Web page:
Apart from the JV Deed, the parties also entered into a number of ancillary documents that amended the JV Deed and, more importantly, recorded their agreement on various issues that emerged in the course of the joint venture (see also the First Judgment at [22]‒[66]). These documents included: The Funding MOU: This document was dated 16 March 2009 and detailed the parties’ respective obligations to fund KSC. The Expansion MOU: This document was also dated 16 March 2009 and concerned the future expansion of the joint venture. The Priority Loan Funding Agreement or PLFA: This agreement was signed by KSC, BR and BCBCS on 17 December 2010 but was backdated to 22 April 2010. Under this agreement, BCBCS would advance a revolving working capital facility of up to US$20m (“the Priority Facility”) to KSC. BR would, in turn, supply coal (through Bara and FSP) to KSC at the market price but would require payment of only US$8 per tonne upon delivery, with the balance being looked after by BR (“the Coal Advance”). By way of an addendum, which was stated to be “an inseparable part of the [PLFA]”, the Priority Facility was increased to US$40m (“the Addendum”). The Priority Facility was eventually exhausted in August 2011 (see First Judgment at [134]). The 2010 CSAs: These were coal supply agreements entered into between KSC and BR’s coal mining subsidiaries – namely, Bara and FSP – between March and June 2011. They superseded the earlier coal supply agreement which KSC had entered into with Bara in 2008, the 2008 CSA (see First Judgment at [32(a)]). Under the 2010 CSAs, Bara and FSP agreed to supply coal to KSC at the benchmark price provided for under Indonesian law (the “HBA Price”). The HBA Price was the result of a piece of legislation passed by the Indonesian government, Regulation 17 of 2010 on Procedures to Determine the Benchmark Price for the Sale of Minerals and Coals, which put in place benchmark prices for the sale of minerals and coal in Indonesia (the “HBA Regulations”). However, as a result of the PLFA, KSC was only required to pay US$8 per tonne of coal upfront (see [8(c)] above). The 2010 CSAs were backdated to 1 October 2010, the date on which the HBA Regulations came into force (see Second Judgment at [16]). The April 2011 Side Letter: This side letter was signed by BCBC, BR, Bara and KSC on 5 April 2011. The parties thereby agreed that Bara and KSC had entered into the 2010 CSAs to comply with the Indonesian legislative requirements in connection with the calculation of the price of coal to be supplied by Bara to KSC. Importantly, the April 2011 Side Letter provided for a “Payments Reconciliation” mechanism (“PRM”). The PRM was an arrangement among the parties to realign their financial contributions to KSC and to settle how profits from the joint venture would be shared. The inclusion of the PRM in the April 2011 Side Letter was prompted by changes in coal prices arising from the HBA Regulations.

The previous judgments

The parties’ relationship subsequently deteriorated into a series of disputes, culminating in the commencement of these proceedings by the Plaintiffs against the Defendants. Tranche 1 concerned the scope and content of the parties’ contractual obligations in relation to the joint venture. We held the following: BR was not obliged to fund the Project between November 2011 and March 2012 because: (i) cl 4 of the Funding MOU did not override cll 7.1 and 8 of the JV Deed (see First Judgment at [104]‒[125]); and (ii) the good faith obligation in cl 17.3 of the JV Deed did not constrain BR to approve any and all expenditure that BCBCS had assessed (see First Judgment at [126]‒[131]). BCBCS had not undertaken to fund the joint venture until the Tabang Plant achieved commercial production (see First Judgment at [137]‒[146]). BR was not obliged to consent to KSC obtaining a further advance of US$3.033m from Standard Chartered Bank to repay the temporary loan it had received from BCBCS (see First Judgment at [147]‒[153]). BCBCS was not under an implied obligation to use the reasonable skill and care expected of a competent designer, builder and operator of coal preparation and briquetting plants in providing technical assistance to KSC (see First Judgment at [239]‒[271]). There was no implied term in the JV Deed or the Funding MOU that BCBCS was contractually obliged to procure that KSC produce 1 million metric tonnes per annum (“MTPA”) of upgraded coal briquettes within a reasonable period of time (see First Judgment at [283]‒[287]). In the light of our finding that BR was not obliged to fund KSC between November 2011 and March 2012 (see [9(a)] above), the issue of whether the JV Deed or the Funding MOU contained any such implied term was, strictly speaking, moot (see First Judgment at [273]).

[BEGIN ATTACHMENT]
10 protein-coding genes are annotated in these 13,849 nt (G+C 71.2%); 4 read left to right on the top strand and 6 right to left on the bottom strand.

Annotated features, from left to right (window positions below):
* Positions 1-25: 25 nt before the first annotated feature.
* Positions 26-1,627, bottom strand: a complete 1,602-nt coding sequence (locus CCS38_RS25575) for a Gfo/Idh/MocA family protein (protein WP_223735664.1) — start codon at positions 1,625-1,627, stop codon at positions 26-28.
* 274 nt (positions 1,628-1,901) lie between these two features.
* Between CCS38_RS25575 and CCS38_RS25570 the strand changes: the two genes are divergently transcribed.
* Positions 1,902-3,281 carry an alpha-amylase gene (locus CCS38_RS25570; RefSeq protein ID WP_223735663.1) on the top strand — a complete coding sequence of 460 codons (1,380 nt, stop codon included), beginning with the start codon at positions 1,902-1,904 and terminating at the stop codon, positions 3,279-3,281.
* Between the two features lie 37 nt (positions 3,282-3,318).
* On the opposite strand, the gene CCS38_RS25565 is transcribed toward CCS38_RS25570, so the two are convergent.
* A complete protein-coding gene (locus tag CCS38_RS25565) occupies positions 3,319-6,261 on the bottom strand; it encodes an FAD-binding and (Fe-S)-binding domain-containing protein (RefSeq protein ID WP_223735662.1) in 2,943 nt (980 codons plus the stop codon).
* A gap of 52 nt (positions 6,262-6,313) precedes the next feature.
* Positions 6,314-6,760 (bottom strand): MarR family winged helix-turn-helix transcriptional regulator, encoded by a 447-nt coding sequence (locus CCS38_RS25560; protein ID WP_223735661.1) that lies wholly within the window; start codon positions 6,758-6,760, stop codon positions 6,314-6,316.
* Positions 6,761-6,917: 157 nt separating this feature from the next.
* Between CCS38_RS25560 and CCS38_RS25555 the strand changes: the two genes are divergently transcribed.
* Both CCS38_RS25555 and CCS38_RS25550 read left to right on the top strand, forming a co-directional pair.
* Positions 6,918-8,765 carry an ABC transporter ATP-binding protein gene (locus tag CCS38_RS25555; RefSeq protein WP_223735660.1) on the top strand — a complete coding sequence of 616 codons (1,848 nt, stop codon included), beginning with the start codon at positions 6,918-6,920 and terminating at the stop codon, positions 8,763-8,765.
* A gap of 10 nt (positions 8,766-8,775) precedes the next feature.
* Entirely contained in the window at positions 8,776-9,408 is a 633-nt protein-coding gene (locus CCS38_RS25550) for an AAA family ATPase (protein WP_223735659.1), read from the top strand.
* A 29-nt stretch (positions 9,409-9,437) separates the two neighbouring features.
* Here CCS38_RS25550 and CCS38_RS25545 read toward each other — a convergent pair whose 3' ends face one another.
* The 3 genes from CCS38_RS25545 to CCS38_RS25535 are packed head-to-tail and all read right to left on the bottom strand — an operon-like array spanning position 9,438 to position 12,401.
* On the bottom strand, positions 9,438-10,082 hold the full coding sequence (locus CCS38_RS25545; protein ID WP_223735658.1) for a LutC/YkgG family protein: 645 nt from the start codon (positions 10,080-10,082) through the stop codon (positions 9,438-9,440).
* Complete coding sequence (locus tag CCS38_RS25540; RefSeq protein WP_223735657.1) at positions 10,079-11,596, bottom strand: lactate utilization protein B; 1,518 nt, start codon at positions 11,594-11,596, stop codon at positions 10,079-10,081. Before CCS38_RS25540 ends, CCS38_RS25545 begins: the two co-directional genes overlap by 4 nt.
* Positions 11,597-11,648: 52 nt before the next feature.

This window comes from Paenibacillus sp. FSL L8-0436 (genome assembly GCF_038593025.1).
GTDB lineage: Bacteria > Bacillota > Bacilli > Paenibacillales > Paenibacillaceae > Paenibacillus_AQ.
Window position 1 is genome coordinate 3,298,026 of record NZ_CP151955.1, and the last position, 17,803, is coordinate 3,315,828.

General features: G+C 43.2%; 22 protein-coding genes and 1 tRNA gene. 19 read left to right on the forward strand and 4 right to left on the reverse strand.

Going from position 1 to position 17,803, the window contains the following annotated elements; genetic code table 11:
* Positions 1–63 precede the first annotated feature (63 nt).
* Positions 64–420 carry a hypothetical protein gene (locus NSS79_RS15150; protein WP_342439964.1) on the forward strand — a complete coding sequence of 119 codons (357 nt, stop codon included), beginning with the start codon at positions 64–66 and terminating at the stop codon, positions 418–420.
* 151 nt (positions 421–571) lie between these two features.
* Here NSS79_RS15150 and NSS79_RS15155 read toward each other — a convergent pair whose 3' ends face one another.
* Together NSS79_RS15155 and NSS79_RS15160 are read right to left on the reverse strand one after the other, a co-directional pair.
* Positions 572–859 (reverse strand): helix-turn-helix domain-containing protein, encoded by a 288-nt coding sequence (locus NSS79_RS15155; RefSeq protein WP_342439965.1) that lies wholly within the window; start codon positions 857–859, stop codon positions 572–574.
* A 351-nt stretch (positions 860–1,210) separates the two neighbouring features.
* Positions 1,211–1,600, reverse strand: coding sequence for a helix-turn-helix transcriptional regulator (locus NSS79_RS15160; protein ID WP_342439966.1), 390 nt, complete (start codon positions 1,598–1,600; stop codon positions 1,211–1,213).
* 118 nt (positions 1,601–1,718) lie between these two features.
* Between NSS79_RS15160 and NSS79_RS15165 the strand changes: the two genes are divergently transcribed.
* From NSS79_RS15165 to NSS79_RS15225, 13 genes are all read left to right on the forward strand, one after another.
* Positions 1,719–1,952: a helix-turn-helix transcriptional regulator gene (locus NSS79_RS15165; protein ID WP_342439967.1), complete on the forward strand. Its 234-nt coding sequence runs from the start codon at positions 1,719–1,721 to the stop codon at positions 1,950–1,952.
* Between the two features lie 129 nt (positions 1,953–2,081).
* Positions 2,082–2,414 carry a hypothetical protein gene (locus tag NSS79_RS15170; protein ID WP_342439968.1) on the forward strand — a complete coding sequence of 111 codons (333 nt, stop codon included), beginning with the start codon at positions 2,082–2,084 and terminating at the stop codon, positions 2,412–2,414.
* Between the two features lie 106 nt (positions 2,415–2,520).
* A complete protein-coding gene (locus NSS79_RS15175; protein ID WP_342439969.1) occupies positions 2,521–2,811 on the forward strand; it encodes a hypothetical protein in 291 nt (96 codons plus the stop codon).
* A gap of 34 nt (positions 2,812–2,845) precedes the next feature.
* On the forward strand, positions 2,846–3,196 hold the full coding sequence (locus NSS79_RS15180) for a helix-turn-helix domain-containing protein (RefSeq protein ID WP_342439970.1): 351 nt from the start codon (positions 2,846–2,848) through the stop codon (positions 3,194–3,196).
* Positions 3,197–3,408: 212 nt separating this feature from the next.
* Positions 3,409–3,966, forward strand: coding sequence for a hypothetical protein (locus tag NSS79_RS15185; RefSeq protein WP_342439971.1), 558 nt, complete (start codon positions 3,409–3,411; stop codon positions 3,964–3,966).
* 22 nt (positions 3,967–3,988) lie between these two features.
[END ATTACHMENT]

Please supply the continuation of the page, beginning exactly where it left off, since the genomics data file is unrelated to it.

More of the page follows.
However, we were not able to determine whether, based on the JV Deed, the PLFA, or the April 2011 Side Letter, BR was under an obligation to supply or assist in procuring the supply of coal to KSC in around the period between early November 2011 and 2 March 2012. This was because the evidence adduced in Tranche 1 was insufficient to enable us to answer the question of what coal KSC had required during that period of time (see First Judgment at [155]‒[171]). This issue was accordingly left for determination in Tranche 2. There was no appeal against our decision in Tranche 1.

In Tranche 2, we determined issues relating to BR’s coal supply obligations and the alleged breaches of the parties’ contractual obligations under the joint venture. In respect of BR’s coal supply obligations, we held the following: BR had: (i) a prima facie obligation under Art. 7.1 of the PLFA, which expired on 31 December 2011, to ensure that Bara and FSP supplied coal to KSC in accordance with cl 3.9 of the 2010 CSAs; and (ii) a prima facie obligation under cl 3.8(b)(iii), until the termination of the JV Deed, to ensure the same (see Second Judgment at [68]–[77]). We refer to these two obligations collectively as the “Coal Supply Obligations”. BR’s Coal Supply Obligations remained in place even if there was no funding for KSC (see Second Judgment at [107]‒[117]). BR’s Coal Supply Obligations did not cease merely because there was a lack of funding for KSC or because the Tabang Plant was at a particular stage of commissioning, was non-operational or had been placed into care and maintenance (see Second Judgment at [118]‒[127]).

Each side accused the other of repudiatory breaches. In essence, we found that BCBCS had not acted in breach of the JV Deed (see Second Judgment at [148]–[177]). On the other hand, we held that BR had breached its Coal Supply Obligations by: (a) instructing FSP and Bara to cease their...